But since there is no reason to deny the basic authenticity of the decree the suggestion that the mission of Ezra as sapar reflects the policy of the Persian court -or, in other words, that he was acting as a kind of high commissioner for Jewish affairs in the Trans-Euphrates satrapy - still makes excellent sense. In this respect his mandate was comparable to that of Udjahorresnet in Egypt more than half a century earlier. [p. 418]

Joseph Blenkinsopp, "The Mission of Udjahorresnet and Those of Ezra and Nehemiah",
Journal of Biblical Literature, Vol. 106, No. 3. (Sep., 1987), pp. 409-421

Recently, Richard C. Steiner refuted some objections as to the authenticity and reliability of the Artaxerxes rescript raised by David Janzen:

Janzen argues the letter is both unauthentic and unreliable, because:

Not only does it not reflect the style of official correspondence, but its vocabulary also seems to reflect a peculiar Palestinian tinge, utilizing words and phrases not found elsewhere in Imperial Aramaic. [pp. 624-625]

Ezra would not, as Meyer suggested, have written a letter for Artaxerxes to sign. The lack of quotation of the kind that we have seen above speaks against the letter's authenticity. [p. 626]

The vocabulary of the letter also raises questions about its authenticity, for a number of the words and phrases that appear here are common in Palestinian Aramaic yet do not appear in the epigraphical corpus outside of Palestine. [p. 627]

If the style of 7:12-26 lacks important aspects that we would expect to find in official correspondence of the Persian period, and if its vocabulary seems at home in the Palestinian milieu, it does begin to seem a bit unlikely that this was a letter that originated in the court of Artaxerxes. The Palestinian vocabulary would be understandable if the letter's author were quoting an original appeal from Judeans like Ezra. Yet the absence of this common epistolary technique of the correspondence of the Persian administration makes such words seem out of place and so argues against the letter's authenticity. [p. 629]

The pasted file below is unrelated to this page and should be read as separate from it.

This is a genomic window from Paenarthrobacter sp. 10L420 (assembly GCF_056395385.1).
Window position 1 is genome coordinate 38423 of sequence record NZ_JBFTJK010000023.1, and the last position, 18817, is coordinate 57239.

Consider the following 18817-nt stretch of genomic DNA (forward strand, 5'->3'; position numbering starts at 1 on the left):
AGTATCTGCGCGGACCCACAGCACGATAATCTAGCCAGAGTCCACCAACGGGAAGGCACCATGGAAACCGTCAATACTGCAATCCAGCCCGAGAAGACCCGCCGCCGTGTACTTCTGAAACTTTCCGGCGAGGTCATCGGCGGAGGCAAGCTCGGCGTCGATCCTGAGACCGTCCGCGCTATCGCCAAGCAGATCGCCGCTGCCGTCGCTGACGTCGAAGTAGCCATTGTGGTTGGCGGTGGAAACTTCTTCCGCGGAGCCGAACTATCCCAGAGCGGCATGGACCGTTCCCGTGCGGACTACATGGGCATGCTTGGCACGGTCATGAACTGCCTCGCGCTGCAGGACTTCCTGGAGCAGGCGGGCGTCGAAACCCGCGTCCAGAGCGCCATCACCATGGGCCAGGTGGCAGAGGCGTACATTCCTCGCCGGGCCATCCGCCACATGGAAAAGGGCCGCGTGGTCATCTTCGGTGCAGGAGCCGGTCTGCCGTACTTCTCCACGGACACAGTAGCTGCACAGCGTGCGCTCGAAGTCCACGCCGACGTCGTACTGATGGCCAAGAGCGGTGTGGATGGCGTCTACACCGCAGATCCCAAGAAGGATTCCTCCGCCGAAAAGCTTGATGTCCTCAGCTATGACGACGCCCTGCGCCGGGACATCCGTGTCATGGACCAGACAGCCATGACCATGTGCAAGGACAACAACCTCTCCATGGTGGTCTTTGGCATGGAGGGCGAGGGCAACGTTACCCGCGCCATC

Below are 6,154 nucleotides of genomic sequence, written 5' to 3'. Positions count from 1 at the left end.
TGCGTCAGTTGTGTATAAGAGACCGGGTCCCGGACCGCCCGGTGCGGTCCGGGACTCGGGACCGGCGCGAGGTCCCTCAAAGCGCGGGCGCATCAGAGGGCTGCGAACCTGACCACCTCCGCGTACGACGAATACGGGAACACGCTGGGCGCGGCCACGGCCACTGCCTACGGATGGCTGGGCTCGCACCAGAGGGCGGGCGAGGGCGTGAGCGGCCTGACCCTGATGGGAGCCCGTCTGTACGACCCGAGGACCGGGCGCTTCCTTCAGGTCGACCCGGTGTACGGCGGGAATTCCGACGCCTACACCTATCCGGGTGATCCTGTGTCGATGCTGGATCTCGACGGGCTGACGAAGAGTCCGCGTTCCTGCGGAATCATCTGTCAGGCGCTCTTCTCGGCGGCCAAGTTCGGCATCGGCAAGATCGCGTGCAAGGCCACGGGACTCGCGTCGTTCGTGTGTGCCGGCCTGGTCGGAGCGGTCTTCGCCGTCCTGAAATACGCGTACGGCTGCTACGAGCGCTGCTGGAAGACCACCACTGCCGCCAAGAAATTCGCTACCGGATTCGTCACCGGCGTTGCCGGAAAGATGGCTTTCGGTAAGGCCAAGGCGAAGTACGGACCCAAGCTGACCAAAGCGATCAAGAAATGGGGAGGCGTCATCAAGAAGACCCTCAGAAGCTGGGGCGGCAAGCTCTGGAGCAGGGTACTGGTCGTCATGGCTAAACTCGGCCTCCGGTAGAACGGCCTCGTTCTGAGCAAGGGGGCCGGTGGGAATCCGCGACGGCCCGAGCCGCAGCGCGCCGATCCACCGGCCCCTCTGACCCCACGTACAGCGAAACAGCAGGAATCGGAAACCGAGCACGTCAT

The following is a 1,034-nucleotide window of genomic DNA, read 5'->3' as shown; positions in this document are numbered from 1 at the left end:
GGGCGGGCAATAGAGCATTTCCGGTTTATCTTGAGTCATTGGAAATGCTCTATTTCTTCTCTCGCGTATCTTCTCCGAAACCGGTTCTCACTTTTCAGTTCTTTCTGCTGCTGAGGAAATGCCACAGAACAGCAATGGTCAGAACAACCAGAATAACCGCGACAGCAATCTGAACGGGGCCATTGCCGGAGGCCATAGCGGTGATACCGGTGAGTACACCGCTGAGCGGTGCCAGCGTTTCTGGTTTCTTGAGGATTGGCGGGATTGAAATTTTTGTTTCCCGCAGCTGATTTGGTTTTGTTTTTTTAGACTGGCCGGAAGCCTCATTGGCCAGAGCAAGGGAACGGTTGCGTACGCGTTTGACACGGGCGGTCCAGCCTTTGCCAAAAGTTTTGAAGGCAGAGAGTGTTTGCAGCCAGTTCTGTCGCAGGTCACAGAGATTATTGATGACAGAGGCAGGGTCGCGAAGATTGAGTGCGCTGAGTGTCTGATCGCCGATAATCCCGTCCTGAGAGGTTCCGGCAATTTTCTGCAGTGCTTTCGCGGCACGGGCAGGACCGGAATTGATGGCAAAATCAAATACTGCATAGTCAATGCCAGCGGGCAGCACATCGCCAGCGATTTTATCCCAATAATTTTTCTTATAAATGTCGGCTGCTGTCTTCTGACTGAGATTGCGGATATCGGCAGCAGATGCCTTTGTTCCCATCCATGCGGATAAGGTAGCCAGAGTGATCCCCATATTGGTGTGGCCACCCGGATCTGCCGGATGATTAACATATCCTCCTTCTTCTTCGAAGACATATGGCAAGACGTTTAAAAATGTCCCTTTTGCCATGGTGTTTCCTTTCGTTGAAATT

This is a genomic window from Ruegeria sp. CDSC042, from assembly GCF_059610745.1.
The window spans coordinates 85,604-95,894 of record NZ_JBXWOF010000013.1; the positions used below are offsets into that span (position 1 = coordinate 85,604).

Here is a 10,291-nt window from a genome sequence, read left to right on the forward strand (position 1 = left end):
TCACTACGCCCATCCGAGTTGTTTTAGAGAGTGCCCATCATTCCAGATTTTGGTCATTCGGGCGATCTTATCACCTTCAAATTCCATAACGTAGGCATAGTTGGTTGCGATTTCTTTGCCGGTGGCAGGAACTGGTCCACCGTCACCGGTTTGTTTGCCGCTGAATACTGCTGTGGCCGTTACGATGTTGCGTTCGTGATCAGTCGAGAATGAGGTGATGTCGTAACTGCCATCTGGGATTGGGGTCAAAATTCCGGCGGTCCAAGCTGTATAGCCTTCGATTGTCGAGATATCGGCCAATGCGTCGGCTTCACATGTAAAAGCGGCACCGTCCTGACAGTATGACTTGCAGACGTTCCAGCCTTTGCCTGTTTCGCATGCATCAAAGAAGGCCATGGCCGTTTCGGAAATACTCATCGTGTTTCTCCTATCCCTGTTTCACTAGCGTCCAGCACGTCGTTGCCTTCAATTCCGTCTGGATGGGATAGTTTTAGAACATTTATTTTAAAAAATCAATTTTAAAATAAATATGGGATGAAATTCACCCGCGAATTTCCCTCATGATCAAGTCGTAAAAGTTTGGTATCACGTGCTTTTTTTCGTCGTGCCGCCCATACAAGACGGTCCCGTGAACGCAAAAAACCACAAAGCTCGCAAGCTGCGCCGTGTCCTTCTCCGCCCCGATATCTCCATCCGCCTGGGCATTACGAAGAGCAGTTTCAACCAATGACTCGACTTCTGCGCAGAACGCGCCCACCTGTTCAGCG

H. H. Schaeder, for example, has concluded that Ezra was in fact a "High Commissioner for Jewish Affairs" [H. H. Schaeder, Esra der Schreiber (BHT 5; Tiibingen: Mohr, 1930).] The point has not been proven, but many scholars who accept the validity of Ezra's commission here do look to the title of scribe as one that helps explains his position vis-a-vis the royal administration. [p. 635]

Even if this is the case, however, we still know of no precise parallel elsewhere in the Persian period for what the letter states that Ezra is to do. Nowhere else do we hear of scribes appointing judges or instructing people in law. Ezra's activities as described in the letter, then, are not disproven by what we know of Persian-period scribes, but our limited knowledge of their administrative duties hardly acts as evidence to bolster the claim that what Ezra is told to do in the Artaxerxes letter is an act that falls nicely into the role of official scribe. [p. 637]

David Janzen, "The "Mission" of Ezra and the Persian-Period Temple Community",
Journal of Biblical Literature, Vol. 119, No. 4. (Winter, 2000), pp. 619-643

Steiner factually refutes each of Janzen's objections and omissions. Firstly that Ezra's responsibilities were more than as a "scribe", that he was an "overseer" sent to establish a new judicial system (possibly similar to the legal projects instituted by Darius in Egypt now being furthered in Judea) under Artaxerxes:

I would suggest that, in Ezra 7:14 too, the meaning of the preposition על is not "concerning" but "over," as in Ezra 4:20 על ירושלם "over Jerusalem," etc. As a first approximation, we may translate לבקרא על יהוד ולירושלם as "to oversee Judah and Jerusalem on the analogy of האיש המבקר על הרבים "the man who oversees the community," and האיש המבקר על מלאכת הרבים "the, man who oversees the community's property."

Similar conclusions have been reached in a few modern commentaries written in Hebrew. Moses Isaac Ashkenazi of Trieste, a student of Samuel David Luzatto, glosses לבקרא with להשגיח seemingly in the postbiblical sense of "supervise." And M. Kochman writes that the interpretation לפקח ("to supervise") fits the context better than "to search, examine, investigate." Finally, NJPS should also be mentioned here. It departs from virtually all English versions in translating "to regulate." [p. 626]

In short, the fact that "Ezra was long after Darius" is not an argument against connecting Ezra's mission with Darius's codification of Egyptian law. Any one of the factors discussed above is sufficient to account for a delay amounting to thirty-six years at most. Once again we see that there is no basis for Janzen's claim that "we know of no historical background that would explain the type of mission upon which Ezra is supposedly sent, and so we must conclude that Ezra's 'mission' as such is suspect." [p. 636]